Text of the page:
Summary: Before Miss Peregrine gave them a home, the story of peculiars was written in the Tales.
Wealthy cannibals who dine on the discarded limbs of peculiars. A fork-tongued princess. The origins of the first ymbryne. These are but a few of the truly brilliant stories in Tales of the Peculiar—known to hide information about the peculiar world—first introduced by Ransom Riggs in his Miss Peregrine’s Peculiar Children series.
Riggs now invites you to share his secrets of peculiar history, with a collection of original stories, as collected and annotated by Millard Nullings, ward of Miss Peregrine and scholar of all things peculiar.
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Canada – Indigo
Tales of the Peculiar consists of ten fairy tale stories with moral lessons aimed primarily at young peculiar children, and is a sort of look into the world of Ransom Riggs Peculiars. With its part folklore, part history writing, Tales of the Peculiar is interesting as it is factual, giving the reader a brief history lesson whilst not making it boring.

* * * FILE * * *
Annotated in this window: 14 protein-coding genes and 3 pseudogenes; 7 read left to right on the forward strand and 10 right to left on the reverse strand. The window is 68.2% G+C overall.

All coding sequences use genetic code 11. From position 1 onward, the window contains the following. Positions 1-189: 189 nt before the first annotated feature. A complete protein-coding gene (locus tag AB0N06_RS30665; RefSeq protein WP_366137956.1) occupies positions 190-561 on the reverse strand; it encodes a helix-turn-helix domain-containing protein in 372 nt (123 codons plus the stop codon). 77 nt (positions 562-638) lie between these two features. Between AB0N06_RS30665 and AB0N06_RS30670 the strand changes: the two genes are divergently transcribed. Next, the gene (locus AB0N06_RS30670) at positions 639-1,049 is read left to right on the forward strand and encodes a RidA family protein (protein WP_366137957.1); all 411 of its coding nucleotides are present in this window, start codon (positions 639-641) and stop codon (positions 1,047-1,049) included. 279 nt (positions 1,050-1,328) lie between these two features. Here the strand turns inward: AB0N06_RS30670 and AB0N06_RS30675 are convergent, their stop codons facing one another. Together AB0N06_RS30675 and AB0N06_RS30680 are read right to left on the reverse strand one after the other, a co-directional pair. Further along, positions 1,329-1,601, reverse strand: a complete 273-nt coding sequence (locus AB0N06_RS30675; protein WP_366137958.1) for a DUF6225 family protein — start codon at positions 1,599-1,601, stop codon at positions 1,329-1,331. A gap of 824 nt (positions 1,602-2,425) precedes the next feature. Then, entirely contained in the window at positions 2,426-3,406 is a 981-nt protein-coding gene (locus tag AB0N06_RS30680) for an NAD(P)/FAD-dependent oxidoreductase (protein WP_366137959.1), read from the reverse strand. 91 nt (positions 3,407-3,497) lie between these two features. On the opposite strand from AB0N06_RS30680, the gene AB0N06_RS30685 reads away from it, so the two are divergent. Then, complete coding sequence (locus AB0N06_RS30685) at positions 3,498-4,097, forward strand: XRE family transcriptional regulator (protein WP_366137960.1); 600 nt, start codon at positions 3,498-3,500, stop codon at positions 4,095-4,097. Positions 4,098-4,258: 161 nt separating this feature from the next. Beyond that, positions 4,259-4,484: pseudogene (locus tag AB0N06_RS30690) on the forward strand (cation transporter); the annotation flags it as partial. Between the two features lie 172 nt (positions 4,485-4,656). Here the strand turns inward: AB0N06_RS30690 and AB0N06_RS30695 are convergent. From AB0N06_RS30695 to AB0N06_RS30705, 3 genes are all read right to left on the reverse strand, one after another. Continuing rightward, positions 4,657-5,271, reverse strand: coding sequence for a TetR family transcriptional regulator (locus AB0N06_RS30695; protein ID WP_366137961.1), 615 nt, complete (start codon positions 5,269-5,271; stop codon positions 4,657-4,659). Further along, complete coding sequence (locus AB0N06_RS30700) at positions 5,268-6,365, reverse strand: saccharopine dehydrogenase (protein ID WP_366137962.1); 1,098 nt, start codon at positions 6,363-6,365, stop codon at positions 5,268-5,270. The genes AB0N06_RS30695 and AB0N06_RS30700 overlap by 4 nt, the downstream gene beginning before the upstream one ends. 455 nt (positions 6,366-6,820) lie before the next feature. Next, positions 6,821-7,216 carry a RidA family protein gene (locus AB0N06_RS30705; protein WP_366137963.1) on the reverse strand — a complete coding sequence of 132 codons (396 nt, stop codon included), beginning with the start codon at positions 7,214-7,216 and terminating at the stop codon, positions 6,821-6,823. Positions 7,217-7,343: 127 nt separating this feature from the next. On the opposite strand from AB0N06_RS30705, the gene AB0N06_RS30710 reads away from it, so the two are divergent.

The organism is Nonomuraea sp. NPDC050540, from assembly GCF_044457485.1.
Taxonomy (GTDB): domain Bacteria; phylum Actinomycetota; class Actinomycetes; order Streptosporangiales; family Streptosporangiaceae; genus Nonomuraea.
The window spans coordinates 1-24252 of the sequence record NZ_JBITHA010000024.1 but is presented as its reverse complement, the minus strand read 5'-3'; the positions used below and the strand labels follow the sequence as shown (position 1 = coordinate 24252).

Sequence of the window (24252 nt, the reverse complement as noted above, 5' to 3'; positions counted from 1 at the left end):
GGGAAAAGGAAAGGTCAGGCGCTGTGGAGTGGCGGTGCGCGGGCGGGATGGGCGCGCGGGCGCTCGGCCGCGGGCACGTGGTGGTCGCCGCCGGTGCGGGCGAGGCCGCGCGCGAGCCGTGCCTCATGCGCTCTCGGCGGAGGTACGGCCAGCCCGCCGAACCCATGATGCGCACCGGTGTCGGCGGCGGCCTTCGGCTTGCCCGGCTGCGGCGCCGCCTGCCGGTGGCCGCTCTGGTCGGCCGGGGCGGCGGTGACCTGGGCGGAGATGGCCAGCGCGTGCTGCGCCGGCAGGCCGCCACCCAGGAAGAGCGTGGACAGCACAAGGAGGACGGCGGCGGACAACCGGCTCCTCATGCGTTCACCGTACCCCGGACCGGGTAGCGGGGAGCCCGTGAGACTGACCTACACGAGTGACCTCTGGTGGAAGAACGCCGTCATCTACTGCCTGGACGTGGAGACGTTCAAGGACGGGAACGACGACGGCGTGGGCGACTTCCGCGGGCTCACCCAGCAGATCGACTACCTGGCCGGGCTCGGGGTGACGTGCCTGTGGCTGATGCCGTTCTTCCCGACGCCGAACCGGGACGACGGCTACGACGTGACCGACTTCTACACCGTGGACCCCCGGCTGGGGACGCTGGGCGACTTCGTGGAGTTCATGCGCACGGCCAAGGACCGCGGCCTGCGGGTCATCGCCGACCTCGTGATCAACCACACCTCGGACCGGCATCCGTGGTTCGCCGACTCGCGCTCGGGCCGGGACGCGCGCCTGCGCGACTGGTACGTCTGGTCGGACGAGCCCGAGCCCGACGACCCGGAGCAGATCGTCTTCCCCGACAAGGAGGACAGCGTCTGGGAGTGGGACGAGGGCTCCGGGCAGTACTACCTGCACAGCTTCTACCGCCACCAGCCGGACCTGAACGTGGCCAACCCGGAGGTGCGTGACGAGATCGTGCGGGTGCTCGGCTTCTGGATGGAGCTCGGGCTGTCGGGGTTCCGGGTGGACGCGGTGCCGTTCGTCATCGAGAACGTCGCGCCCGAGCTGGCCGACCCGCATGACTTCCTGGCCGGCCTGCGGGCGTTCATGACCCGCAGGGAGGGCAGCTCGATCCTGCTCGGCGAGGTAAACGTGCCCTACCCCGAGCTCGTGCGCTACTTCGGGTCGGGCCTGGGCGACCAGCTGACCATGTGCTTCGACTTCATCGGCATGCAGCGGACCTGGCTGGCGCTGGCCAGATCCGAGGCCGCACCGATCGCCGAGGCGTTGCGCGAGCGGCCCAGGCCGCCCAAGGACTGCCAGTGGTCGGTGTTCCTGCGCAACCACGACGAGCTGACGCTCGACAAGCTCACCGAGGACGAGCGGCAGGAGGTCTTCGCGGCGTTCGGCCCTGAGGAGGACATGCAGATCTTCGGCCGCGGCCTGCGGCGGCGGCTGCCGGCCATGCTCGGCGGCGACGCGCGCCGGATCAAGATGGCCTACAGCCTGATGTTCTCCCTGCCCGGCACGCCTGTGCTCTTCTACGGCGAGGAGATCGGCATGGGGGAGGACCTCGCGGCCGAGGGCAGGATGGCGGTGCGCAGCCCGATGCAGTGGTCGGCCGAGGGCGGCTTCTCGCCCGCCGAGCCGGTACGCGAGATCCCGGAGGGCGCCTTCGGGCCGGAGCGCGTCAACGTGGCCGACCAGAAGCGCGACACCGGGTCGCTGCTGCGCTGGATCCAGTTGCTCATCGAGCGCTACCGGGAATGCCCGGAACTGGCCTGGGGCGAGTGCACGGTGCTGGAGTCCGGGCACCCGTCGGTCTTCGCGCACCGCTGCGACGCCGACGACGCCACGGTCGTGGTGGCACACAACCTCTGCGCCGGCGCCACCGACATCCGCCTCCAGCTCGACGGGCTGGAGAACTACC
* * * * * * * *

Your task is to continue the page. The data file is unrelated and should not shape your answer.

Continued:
The stories are as follows:
The Splendid Cannibals – A story of greed, pride and jealousy, and a reminder not to let ourselves give in.
The Fork Tongued Princess – A story of wanting to be accepted.
The First Ymbryne – A story of discovering others and helping others discover themselves.
The Girl Who Befriended Ghosts – A story of looking for something you already had.
Cocobolo – A story of an island and a reminder we can’t run from who we are.
The Pigeons of Saint Paul’s – A story of coming together after accepting one another.
The Girl Who Could Tame Nightmares – A story to reminds us that not everyone deserves our help just because they ask.
The Locust – A story of acceptance and love.
The Boy Who Could Hold Back the Sea – A story that reminds us to be careful of who we tell our secrets to.
The Tale of Cuthbert – A story of being there for friends not just for their help.
My favourite was definitely The Girl Who Could Tame Nightmares, it was a reminder to myself that just because I can help, doesn’t mean I always should help those who don’t deserve it.
For me, Tales of the Peculiar has served as a prequel to the Miss Peregrine’s series that I’m yet to start and I’m glad I started with this. With its fairy tale storytelling I feel it’s given me just enough insight and added to my intrigue of the series I’ll hopefully start soon.
Did I like the book? Yes.
Did I love it? Also a yes.
Would I recommend it? Yes, if you’ve already read the Miss Peregrine series, or like me and you’re looking to start it, this companion book is a good starting point.